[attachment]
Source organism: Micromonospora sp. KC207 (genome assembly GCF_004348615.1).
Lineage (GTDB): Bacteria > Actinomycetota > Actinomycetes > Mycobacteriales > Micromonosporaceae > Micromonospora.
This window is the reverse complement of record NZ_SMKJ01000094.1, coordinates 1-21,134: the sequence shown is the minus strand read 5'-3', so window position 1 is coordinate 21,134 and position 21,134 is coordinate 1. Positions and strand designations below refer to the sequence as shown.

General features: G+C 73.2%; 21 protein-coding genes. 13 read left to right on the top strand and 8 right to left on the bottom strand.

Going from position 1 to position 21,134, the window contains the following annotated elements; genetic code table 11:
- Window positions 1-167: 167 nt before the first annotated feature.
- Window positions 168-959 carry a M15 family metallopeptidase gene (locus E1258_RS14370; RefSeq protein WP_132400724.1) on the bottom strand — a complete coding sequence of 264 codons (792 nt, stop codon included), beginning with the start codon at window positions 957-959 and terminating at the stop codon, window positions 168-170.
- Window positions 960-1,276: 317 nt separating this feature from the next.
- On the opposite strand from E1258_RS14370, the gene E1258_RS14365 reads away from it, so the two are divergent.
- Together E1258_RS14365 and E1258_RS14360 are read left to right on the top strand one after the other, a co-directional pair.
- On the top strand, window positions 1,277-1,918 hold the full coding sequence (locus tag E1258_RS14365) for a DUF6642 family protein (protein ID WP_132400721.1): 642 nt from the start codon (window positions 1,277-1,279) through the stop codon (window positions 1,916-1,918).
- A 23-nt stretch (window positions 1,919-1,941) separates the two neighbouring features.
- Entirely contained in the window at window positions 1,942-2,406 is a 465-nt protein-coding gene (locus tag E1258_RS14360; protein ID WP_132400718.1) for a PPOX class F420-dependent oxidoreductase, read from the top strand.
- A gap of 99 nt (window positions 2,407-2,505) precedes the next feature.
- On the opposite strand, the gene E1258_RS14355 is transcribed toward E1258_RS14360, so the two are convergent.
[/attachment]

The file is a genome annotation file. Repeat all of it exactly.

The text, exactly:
Source organism: Micromonospora sp. KC207 (genome assembly GCF_004348615.1).
Lineage (GTDB): Bacteria > Actinomycetota > Actinomycetes > Mycobacteriales > Micromonosporaceae > Micromonospora.
This window is the reverse complement of record NZ_SMKJ01000094.1, coordinates 1-21,134: the sequence shown is the minus strand read 5'-3', so window position 1 is coordinate 21,134 and position 21,134 is coordinate 1. Positions and strand designations below refer to the sequence as shown.

General features: G+C 73.2%; 21 protein-coding genes. 13 read left to right on the top strand and 8 right to left on the bottom strand.

Going from position 1 to position 21,134, the window contains the following annotated elements; genetic code table 11:
- Window positions 1-167: 167 nt before the first annotated feature.
- Window positions 168-959 carry a M15 family metallopeptidase gene (locus E1258_RS14370; RefSeq protein WP_132400724.1) on the bottom strand — a complete coding sequence of 264 codons (792 nt, stop codon included), beginning with the start codon at window positions 957-959 and terminating at the stop codon, window positions 168-170.
- Window positions 960-1,276: 317 nt separating this feature from the next.
- On the opposite strand from E1258_RS14370, the gene E1258_RS14365 reads away from it, so the two are divergent.
- Together E1258_RS14365 and E1258_RS14360 are read left to right on the top strand one after the other, a co-directional pair.
- On the top strand, window positions 1,277-1,918 hold the full coding sequence (locus tag E1258_RS14365) for a DUF6642 family protein (protein ID WP_132400721.1): 642 nt from the start codon (window positions 1,277-1,279) through the stop codon (window positions 1,916-1,918).
- A 23-nt stretch (window positions 1,919-1,941) separates the two neighbouring features.
- Entirely contained in the window at window positions 1,942-2,406 is a 465-nt protein-coding gene (locus tag E1258_RS14360; protein ID WP_132400718.1) for a PPOX class F420-dependent oxidoreductase, read from the top strand.
- A gap of 99 nt (window positions 2,407-2,505) precedes the next feature.
- On the opposite strand, the gene E1258_RS14355 is transcribed toward E1258_RS14360, so the two are convergent.